We therefore retrospectively reviewed all cases of biliary drainage of hilar tumors using this technique in our unit to evaluate the feasibility of this bridge technique.
| Patients and Methods|| |
Our work is a single-center retrospective study based on prospectively collected data and was performed according to our Institutional Review Board agreement.
The retrospective analysis was performed in September 2017 by an independent operator Citizen's Band using the hospital's computerized patient file or by contacting general practitioners or referring gastroenterologists.
Inclusion criteria were malignant hilar stenosis of the bile duct, inaccessible papilla due to duodenal stenosis or altered anatomy, and an attempt of the bridge technique.
Patients who refused to participate in the study and/or patients with previous biliary drainage were excluded from the study.
The procedure was performed with patients intubated and sedated and in the supine position. The liver segment II or III was punctured with a 19 G access needle ((EchoTip® Ultra 19-A, Cook Medical, USA) or a standard 19 G needle (EchoTip® Ultra 19, Cook Medical) with a therapeutic echoendoscope (EG38UTK [Pentax, Tokyo, Japan]). In case of hepaticojejunostomy, the site of puncture was 5 cm below the esophagojejunal anastomosis. After opacification, a guide wire (Jagwire 0.35 inch, Boston Scientific®) was introduced into the left bile duct. A fistula was then created with a 6-Fr cystotome (Endo-Flex company, Voerde, Germany). By pushing the cystotome against the hilum stenosis, the guide wire could be inserted into the right liver, usually in the posterior portion. To cross the stenosis, the cystotome was initially used without current. If this was unsuccessful, an ENDOCUT® was used; however, in most cases, ENDOCUT® was not efficient and a direct current had to be used. Direct current was also used to avoid damaging the guide wire with coagulation. The hilum stenosis between the left and right liver was then enlarged with a 4 mm dilation balloon (Hurricane Balloon Dilation Catheter 4 mm × 4 cm, Boston Scientific). Then, a 6 cm long stent was inserted between the right and left liver, creating a bridge between the two (Zilver Self-expanding stent, Cook medical® or WallFlex biliary stent from Boston scientific®). Another stent was finally placed between the liver and stomach or jejunum to create a hepaticogastrostomy or a hepaticojejunostomy (Giobor stent, Taewoong Medical®, Korea). A 6-Fr nasobiliary drain was used at the discretion of the operators [Figure 1] and [Figure 2].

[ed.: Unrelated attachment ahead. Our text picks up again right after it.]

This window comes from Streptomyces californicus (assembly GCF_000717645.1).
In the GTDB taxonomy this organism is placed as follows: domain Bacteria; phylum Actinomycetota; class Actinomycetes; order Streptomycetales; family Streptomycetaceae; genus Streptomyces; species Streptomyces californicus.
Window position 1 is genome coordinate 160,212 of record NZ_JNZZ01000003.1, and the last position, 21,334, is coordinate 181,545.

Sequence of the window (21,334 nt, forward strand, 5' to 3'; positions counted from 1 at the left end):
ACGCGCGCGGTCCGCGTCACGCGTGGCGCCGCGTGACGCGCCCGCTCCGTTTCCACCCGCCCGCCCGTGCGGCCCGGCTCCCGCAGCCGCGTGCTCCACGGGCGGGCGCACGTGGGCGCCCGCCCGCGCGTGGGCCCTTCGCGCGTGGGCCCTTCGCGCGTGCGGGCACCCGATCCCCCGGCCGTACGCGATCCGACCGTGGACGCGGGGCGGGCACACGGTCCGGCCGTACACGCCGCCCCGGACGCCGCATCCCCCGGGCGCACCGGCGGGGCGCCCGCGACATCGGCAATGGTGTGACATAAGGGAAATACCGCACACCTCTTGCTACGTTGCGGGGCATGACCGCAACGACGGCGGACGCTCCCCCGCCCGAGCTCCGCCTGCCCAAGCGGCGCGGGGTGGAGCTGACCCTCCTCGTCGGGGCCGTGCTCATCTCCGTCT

Technical success was defined as correct placement of the stents. Correct placement of the bridge stent was defined according to its position between the right and left liver when it crossed the liver. Correct placement of the hepatic or jejunostomy was determined according to the uncovered part in the liver, the covered part of the stent between the area of puncture, and the lumen of the stomach or the jejunum. At the end of the procedure, emptying of the contrast was checked from the right to the left liver and from the left liver to the lumen of the stomach or jejunum. Clinical success was determined according to a decrease by 50% in the bilirubin level 1 month after the procedure.
Follow-up started on the date of the endoscopic drainage and ended in September 2017 or at death, whichever was earlier.
Complications occurring in the first month following the biliary drainage procedure were defined according to the Clavien-Dindo classification.
The primary end point was the feasibility determined based on technical and clinical success and the rate of complications.